American Heritage® Dictionary of the English Language, Fourth Edition
- prep. In spite of; notwithstanding: won the game despite overwhelming odds.
- n. Contemptuous defiance or disregard.
- n. Spite; malice: "He died soon after . . . of pure despite and vexation” ( Sir Walter Scott).
Century Dictionary and Cyclopedia
- n. Scorn; contempt; extreme malice; malignity; contemptuous aversion; spite.
- n. Defiance with contempt of opposition; contemptuous challenge.
- n. An act of malice or injury.
- To treat with contempt; set at naught; despise.
- To vex; offend; spite.
- In despite of; notwithstanding. See
in despite of, under despite, n.
- Synonyms Notwithstanding, In spite of, Despite. See notwithstanding.
- n. obsolete Disdain, contemptuous feelings, hatred.
- n. archaic Action or behaviour displaying such feelings; an outrage, insult.
- n. Evil feeling; malice, spite.
- prep. in spite of
GNU Webster's 1913
- n. Malice; malignity; spite; malicious anger; contemptuous hate.
- n. An act of malice, hatred, or defiance; contemptuous defiance; a deed of contempt.
- v. obsolete To vex; to annoy; to offend contemptuously.
- prep. In spite of; against, or in defiance of; notwithstanding.
- n. contemptuous disregard
- n. lack of respect accompanied by a feeling of intense dislike
- From Old French despit, from Latin dēspectum ("looking down on"), from dēspicere ("to look down, despise"). (Wiktionary)
- Short for in despite of, from Middle English despit, spite, from Old French, from Latin dēspectus, from past participle of dēspicere, to despise; see despise. (American Heritage® Dictionary of the English Language, Fourth Edition)
“•Some of these have already received billions in bailout money.www. cbsnews.com California's state work force grew despite budget woes and cut promises •despite Gov.”
“The spiritual world of the “African” if one may use the term despite its gross simplification is rich and complex, and his inner life is permeated by a profound religiosity.”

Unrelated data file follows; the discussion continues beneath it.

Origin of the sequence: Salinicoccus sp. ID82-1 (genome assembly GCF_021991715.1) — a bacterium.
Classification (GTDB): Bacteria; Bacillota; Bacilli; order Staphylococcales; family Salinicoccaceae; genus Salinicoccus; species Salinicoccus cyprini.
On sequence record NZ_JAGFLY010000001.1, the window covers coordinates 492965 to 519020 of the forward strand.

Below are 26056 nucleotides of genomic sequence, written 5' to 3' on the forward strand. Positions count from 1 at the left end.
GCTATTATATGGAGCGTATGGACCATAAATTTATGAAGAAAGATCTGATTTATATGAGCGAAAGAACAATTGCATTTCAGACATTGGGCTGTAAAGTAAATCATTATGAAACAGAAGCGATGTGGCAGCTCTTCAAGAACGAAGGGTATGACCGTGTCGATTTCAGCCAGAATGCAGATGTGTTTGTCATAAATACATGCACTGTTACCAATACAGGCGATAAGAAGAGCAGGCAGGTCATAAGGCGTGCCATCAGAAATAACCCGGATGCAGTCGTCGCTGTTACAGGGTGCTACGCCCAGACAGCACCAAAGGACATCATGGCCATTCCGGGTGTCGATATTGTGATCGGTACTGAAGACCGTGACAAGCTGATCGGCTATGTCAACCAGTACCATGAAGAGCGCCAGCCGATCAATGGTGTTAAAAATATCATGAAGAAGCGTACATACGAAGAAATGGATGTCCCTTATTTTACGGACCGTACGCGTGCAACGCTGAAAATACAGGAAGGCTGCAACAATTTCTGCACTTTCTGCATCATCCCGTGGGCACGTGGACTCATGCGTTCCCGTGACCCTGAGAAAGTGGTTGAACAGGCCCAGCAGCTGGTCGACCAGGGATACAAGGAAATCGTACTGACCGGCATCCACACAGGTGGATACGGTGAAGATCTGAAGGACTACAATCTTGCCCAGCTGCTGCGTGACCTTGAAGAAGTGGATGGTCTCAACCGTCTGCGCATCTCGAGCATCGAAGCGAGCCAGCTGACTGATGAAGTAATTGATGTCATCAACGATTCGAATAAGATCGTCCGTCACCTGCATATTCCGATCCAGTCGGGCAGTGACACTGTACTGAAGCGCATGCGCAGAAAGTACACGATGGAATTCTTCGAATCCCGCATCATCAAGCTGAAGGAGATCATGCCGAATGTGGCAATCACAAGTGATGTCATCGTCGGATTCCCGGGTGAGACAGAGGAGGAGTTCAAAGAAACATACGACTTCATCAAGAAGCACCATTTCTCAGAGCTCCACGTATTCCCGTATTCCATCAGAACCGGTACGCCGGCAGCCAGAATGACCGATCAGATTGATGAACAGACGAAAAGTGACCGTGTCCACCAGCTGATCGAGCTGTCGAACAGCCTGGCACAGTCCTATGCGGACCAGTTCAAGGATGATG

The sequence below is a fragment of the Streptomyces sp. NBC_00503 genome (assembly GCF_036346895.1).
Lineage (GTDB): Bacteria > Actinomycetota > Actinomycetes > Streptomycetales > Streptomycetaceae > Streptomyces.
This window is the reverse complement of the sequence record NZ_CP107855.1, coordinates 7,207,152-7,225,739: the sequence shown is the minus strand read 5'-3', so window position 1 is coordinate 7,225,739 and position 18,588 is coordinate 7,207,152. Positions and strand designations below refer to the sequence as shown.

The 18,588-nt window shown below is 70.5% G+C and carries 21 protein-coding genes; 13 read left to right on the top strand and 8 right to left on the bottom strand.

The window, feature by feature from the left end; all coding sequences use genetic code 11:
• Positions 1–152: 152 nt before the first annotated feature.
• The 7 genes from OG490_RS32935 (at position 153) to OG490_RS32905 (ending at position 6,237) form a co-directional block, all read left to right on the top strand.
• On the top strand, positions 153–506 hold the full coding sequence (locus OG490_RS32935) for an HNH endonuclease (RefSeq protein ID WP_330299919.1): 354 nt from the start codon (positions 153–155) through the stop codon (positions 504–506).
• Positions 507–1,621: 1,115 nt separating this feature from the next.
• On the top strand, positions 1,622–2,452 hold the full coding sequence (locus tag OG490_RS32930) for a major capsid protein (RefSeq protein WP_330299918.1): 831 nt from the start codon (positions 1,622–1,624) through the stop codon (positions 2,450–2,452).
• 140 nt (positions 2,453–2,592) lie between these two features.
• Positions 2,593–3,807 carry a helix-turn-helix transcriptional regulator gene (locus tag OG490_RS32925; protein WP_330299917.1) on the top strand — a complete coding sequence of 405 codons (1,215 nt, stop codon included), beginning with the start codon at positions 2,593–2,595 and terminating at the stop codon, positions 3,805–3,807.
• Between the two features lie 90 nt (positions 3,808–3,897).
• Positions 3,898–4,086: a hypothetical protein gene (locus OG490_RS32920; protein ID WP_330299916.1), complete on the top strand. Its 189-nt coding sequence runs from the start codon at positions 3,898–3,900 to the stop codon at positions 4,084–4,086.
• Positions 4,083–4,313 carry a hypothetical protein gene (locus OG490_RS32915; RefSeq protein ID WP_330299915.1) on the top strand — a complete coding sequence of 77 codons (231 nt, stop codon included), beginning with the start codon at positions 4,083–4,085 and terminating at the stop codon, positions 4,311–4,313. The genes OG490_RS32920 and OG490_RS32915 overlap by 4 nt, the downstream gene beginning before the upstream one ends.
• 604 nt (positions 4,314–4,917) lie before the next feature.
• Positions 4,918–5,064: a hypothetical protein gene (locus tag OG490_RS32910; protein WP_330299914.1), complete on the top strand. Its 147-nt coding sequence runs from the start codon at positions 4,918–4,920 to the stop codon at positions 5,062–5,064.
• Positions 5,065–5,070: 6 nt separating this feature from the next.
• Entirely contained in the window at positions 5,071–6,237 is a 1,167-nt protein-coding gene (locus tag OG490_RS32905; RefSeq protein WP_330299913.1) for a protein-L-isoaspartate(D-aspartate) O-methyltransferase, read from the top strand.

“Sanford gave way to his successor Nikki Haley on Jan. 12, surviving the rest of his term despite lawmakers' calls for him to step down, claiming he had embarrassed the state.”
“NoMa—who prefers to remain anonymous—says he/she chose the name despite the resistance because it represents "change.”
“These "centrists" who retain the name despite being far to the right of most Republicans will try to convince people that this is a reasonable substitute for tax hikes on the rich.”
“Last month, Moakler, a former Miss California turned Miss USA, stepped down from her position with the organization after Miss USA pageant owner Donald Trump decided to allow Prejean, 22, to keep her title despite the emergence of semi-nude photos of her online.”
“Trump saying Prejean can keep her title despite the controversy over those photos of her.”
“After Bill which seemed to be his name despite an array of unpronounceable titles used to refer to him welcomed everyone, he assumed the half-lotus position, and everyone followed suit.”
“Trump, whose organization owns the Miss Universe pageant, has declared that the current Miss USA, Tara Conner, may keep her title despite allegations of underage drinking and overly public displays of affection with another beauty queen.”
“Donald trump says that the current Miss USA, Tara Conner, will be allowed to keep her title despite allegations about heavy underage drinking and other misbehavior.”
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